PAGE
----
Financial Times Ukraine meddling US election
The Financial Times admitting in 2016 that Ukraine interfered in the US presidential election

Yes, Ukraine interfered in the 2016 presidential election

Meddling in the 2016 US presidential election by Ukrainian politicians and government agencies did indeed happen. No amount of denial is going to change that.

By Yasha Levine

This article was originally published at Immigrants as a Weapon. Subscribe to Yasha Levine’s newsletter here.

I know I’ve written about this before, but I feel like I have to address it again — seeing how just about every impeachment witness has repeated the claim that meddling by Ukrainian government officials did not happen in 2016 and that anyone who says otherwise is spreading toxic Russian propaganda. I’ve been dipping into these hearings every now and again and’ve seen this said over and over. It reminds me of those new age quantum-mind-over-matter types in the The Secret: Repeat the mantra often enough and convince yourself it’s true and…it is!

Let’s start with a fact: Meddling in the 2016 election by Ukrainian politicians and government agencies happened.

The above is true and no amount of denial is going to change that. What’s more: Ukrainian nationals didn’t just meddle on their own, they also worked with Americans — including Ukrainian-American political operatives on the payroll of the Democratic Party. Not only did all this happen, it was written up as fact by establishment papers and outlets as varied as YahooPolitico, and the Financial Times in 2016 on the eve of the election. (See this by me here.)

The involvement of Ukrainian pols and officials in all of this has never been secret. It was acknowledged at the time. The principle actors openly talked and bragged about their exploits in the press. And why not? Back in 2016, no one thought that Trump would win the presidency. So why bother hiding it?

If the “Ukraine meddled in 2016 is Russian propaganda” claim is right, time to cancel your subscription to the Financial Times and get the FBI on their case.

One of the best examples of this is the plot to take down Paul Manafort — the sleazy Republican political consultant who had long worked in Ukraine and who headed Donald’s Trump campaign.

In 2016, Serhiy Leshchenko, a Ukrainian member of parliament and an anti-corruption activist (who got embroiled in his own corruption scandal), coordinated the release of a handwritten ledger. The document purported to show off-the-book payments made to Manafort from the Party of the Regions — the political arm of the Viktor Yanukovich, the Ukrainian President who had been overthrown in a coup-type revolt by a much more western-friendly political faction. The ledger itself was released by NABU, a Ukrainian government anti-corruption organization set up as result of prodding by the Obama Administration and which was run with the backing and financial support of the FBI.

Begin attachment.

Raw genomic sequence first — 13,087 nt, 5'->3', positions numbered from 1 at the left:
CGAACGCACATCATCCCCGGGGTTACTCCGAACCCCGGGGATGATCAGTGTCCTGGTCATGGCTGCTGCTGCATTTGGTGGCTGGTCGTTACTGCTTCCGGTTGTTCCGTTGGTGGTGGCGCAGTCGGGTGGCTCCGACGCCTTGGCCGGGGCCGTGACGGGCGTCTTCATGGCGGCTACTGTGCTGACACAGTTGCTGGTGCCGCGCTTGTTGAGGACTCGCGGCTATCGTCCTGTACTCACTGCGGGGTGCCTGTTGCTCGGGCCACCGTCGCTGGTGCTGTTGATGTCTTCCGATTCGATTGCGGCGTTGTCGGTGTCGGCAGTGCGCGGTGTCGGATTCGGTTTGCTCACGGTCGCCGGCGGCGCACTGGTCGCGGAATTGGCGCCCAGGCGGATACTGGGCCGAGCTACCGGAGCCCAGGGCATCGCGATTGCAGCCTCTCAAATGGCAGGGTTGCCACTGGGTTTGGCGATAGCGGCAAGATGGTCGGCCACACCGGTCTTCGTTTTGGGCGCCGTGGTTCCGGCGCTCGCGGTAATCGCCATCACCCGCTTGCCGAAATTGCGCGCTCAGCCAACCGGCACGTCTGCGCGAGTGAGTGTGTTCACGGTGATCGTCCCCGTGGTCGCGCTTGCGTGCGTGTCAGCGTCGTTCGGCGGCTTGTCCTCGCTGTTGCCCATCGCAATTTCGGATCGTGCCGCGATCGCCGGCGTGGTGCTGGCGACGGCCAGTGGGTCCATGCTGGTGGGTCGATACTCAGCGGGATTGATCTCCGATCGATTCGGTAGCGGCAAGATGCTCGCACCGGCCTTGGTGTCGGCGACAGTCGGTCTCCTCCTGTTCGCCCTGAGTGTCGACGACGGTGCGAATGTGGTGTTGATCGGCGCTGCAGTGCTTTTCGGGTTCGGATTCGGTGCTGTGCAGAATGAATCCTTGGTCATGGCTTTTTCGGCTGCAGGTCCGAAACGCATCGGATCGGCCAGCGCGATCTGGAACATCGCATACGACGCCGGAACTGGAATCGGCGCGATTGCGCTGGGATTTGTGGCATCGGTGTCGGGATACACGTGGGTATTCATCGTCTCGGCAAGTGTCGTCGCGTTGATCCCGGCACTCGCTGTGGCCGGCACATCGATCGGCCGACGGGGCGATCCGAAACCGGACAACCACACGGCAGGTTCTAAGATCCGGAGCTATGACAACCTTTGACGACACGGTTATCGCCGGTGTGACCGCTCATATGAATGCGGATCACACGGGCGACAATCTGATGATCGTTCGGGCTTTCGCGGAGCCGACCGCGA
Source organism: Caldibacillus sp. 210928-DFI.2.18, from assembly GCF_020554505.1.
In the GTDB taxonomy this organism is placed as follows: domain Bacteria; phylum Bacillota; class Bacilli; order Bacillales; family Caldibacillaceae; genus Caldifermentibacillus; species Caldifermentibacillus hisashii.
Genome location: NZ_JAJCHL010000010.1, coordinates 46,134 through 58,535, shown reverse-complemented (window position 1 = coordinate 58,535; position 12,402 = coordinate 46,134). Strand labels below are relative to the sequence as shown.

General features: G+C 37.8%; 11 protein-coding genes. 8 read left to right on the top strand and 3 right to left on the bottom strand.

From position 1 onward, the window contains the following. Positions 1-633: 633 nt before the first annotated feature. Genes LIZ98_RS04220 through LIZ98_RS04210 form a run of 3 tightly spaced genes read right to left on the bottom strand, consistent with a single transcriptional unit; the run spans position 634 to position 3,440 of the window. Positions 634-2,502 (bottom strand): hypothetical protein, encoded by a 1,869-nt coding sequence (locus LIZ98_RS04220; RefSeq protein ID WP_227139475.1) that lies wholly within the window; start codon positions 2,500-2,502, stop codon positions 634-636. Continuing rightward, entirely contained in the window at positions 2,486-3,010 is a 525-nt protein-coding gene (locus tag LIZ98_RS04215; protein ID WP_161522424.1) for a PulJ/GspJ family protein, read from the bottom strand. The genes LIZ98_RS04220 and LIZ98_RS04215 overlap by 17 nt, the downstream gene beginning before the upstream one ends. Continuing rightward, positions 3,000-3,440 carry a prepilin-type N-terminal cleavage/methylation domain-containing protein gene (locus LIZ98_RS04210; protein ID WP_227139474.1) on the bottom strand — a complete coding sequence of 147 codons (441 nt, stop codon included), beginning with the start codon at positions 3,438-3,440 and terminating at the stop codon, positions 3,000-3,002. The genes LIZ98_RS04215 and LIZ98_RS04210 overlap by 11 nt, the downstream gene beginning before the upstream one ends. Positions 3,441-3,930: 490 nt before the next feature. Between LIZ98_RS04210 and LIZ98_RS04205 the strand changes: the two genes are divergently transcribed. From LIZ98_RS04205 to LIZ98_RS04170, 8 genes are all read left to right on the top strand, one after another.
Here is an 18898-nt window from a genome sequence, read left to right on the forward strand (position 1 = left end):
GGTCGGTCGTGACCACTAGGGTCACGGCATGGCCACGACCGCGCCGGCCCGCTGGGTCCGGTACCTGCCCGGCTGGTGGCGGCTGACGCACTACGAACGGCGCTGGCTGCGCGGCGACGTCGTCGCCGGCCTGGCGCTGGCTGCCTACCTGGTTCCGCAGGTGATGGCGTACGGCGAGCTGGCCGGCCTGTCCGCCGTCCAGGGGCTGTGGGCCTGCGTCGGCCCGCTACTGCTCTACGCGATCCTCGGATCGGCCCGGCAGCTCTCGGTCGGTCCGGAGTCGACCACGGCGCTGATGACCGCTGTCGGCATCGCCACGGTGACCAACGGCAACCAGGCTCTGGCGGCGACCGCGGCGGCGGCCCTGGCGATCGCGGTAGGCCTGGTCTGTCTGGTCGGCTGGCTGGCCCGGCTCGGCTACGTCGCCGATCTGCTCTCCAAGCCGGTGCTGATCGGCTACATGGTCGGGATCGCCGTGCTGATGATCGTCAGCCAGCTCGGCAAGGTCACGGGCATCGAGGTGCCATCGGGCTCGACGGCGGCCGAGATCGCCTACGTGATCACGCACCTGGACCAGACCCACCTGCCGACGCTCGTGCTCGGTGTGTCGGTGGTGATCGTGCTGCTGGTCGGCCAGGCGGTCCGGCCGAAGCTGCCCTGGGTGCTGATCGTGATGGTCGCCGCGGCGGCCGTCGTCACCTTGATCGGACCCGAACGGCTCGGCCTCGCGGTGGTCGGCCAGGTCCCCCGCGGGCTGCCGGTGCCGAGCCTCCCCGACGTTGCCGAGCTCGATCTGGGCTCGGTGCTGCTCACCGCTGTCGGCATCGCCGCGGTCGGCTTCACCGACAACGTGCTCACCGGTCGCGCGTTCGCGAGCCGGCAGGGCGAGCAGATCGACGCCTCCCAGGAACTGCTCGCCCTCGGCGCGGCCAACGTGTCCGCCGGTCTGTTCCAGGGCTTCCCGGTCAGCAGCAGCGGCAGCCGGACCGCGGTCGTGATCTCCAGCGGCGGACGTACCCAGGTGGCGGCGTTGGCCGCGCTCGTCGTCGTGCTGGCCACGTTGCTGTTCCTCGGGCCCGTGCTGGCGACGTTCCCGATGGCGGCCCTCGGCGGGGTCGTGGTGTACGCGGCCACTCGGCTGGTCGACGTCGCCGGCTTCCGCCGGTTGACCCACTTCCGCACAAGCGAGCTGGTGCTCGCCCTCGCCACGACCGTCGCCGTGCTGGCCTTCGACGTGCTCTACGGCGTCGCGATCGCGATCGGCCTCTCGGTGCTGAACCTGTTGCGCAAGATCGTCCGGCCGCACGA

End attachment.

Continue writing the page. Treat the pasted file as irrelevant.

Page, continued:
(As an aside: NABU — which also got embroiled into its own political corruption scandal — also happens to be at the heart of an internal Ukrainian political fight that sucked in ex-Ambassador Marie Yovanovitch. But that’s a different and complicated story. And then there’s the weird angle of the FBI being so closely involved with NABU at a time when this Ukrainian anti-corruption agency decided to involve itself in an American election.)

Anyway, Leshchenko — a foreign politician — made clear that his objective at the time was to kill off Trump’s candidacy. That’s a direct admission of meddling. As Oleksiy Kuzmenko has documented so well, Leshchenko repeated this statement in various ways in both English and Ukrainian over and over again.

Lev Golinkin explained in the Nation a few months ago that the release of that ledger by Leshchenko and NABU was an important event — and a direct intervention in the election. “The story rocked the 2016 election, given Manafort’s position as head of Trump’s campaign. The Hillary Clinton campaign immediately seized on it as proof that Manafort—and therefore Trump—was tied to Yanukovych and the Kremlin,” he wrote. “Manafort was ousted based on handwritten pieces of paper—the story would’ve never gone anywhere without NABU and Leshchenko’s vouching for the ledger’s authenticity. That’s as direct as it gets.”

But three years later, this episode has been wiped from the collective memory of our media and political establishment. What used to be fact is now smeared as either a pro-Trump rightwing conspiracy theory or Russian propaganda — and probably both. But saying that it didn’t happen doesn’t change the historical record.

Mark Ames makes a very good point: All this outside meddling didn’t swing the election, but it did help us learn something useful about our own political process. The hacking of email accounts belonging to the John Podesta and the Democratic National Committee revealed to Americans the corruption of the Democratic Party, including the way that the primaries are run. And leaks about Manafort revealed the corruption inside Trump campaign (if anyone doubted it in the first place) and ultimately sent a corrupt scumbag lobbyist to jail for tax evasion.

But this burst of transparency hasn’t done much good. Instead of reckoning with the fundamental rot in our political establishment and our political culture, all we’ve gotten is this non-stop selective outrage — a spectacle that puts Trump and his cronies and a foreign power at the center of everything that’s wrong domestically in America. But the problems are larger than Trump and they sure are larger than whatever foreign meddling may have occurred — whether from Ukraine, Russia, Turkey, Israel, or any of the other foreign and business interests that are constantly jockeying to sway the world’s most powerful empire.